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VAT and Churches

Published Monday, January 7, 2019

This note examines how construction work for churches is treated for VAT in the UK, proposals for reform in this area, and the changes made in Budget 2012, removing the zero rate of VAT which had applied to alteration work on listed buildings. It also gives details of the current grant scheme for church repairs.

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Construction work to repair buildings – be they homes, commercial structures or historic buildings, including churches – is liable to VAT at the standard rate. 

There has been a long-standing campaign to cut the rate of VAT on church repairs, although in the past governments have opposed this on the grounds that it would contravene EU VAT law – specifically, provisions for harmonising VAT rates across Member States.  In 2000 the UK made representation that the law should be changed, and the European Commission considered the proposal as part of a general review of reduced VAT rates which was completed in July 2003.  Prior to this, in December 2001 the Labour Government introduced the Listed Places of Worship Grant Scheme, to reduce the VAT cost on this type of work to 5 per cent.[1] In the event the European Commission did not recommend a lower VAT rate on church repairs,[2] and despite further lobbying, and some minor changes to the EU VAT rules, there is still no provision to allow a lower rate of VAT for church repairs.  In the 2004 Budget the scope of the Listed Places of Worship Grant Scheme was extended allowing churches to reclaim the full VAT cost on repair work.[3]  In 2010, as part of the Spending Review, the Coalition Government amended the rules of the scheme – restoring its original scope to reduce costs, and, from 2011/12, fixing its total budget in cash-terms.[4]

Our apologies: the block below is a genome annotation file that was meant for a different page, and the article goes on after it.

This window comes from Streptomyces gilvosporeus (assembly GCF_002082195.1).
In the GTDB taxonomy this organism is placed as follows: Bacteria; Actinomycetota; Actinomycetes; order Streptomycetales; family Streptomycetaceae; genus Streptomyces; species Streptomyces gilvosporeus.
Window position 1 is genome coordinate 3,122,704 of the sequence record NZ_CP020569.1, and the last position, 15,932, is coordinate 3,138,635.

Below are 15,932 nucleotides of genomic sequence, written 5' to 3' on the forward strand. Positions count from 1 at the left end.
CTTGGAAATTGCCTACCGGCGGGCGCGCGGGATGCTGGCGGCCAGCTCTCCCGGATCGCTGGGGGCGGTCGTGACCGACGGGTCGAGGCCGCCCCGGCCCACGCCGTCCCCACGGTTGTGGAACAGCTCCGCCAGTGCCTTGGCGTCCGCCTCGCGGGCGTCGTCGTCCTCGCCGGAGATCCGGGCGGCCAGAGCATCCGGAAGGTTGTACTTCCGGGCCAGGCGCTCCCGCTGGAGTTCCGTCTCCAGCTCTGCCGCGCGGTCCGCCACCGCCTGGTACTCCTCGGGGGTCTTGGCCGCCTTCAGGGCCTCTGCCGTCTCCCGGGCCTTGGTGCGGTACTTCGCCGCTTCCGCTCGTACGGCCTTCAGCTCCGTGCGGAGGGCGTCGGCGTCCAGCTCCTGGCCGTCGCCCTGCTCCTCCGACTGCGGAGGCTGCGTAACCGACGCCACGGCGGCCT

In Budget 2012 the then Chancellor George Osborne announced proposals to address a number of “loopholes and anomalies” in VAT. These amendments to the scope of VAT included removing the zero rate that applied to approved alteration work carried out on listed buildings.[5]  To mitigate the impact of this on church repairs, the Budget report indicated that the Listed Places of Worship Grant Scheme would be extended in light of this proposal,[6] and the Chancellor announced subsequently that this would consist of £30m extra in funding.[7]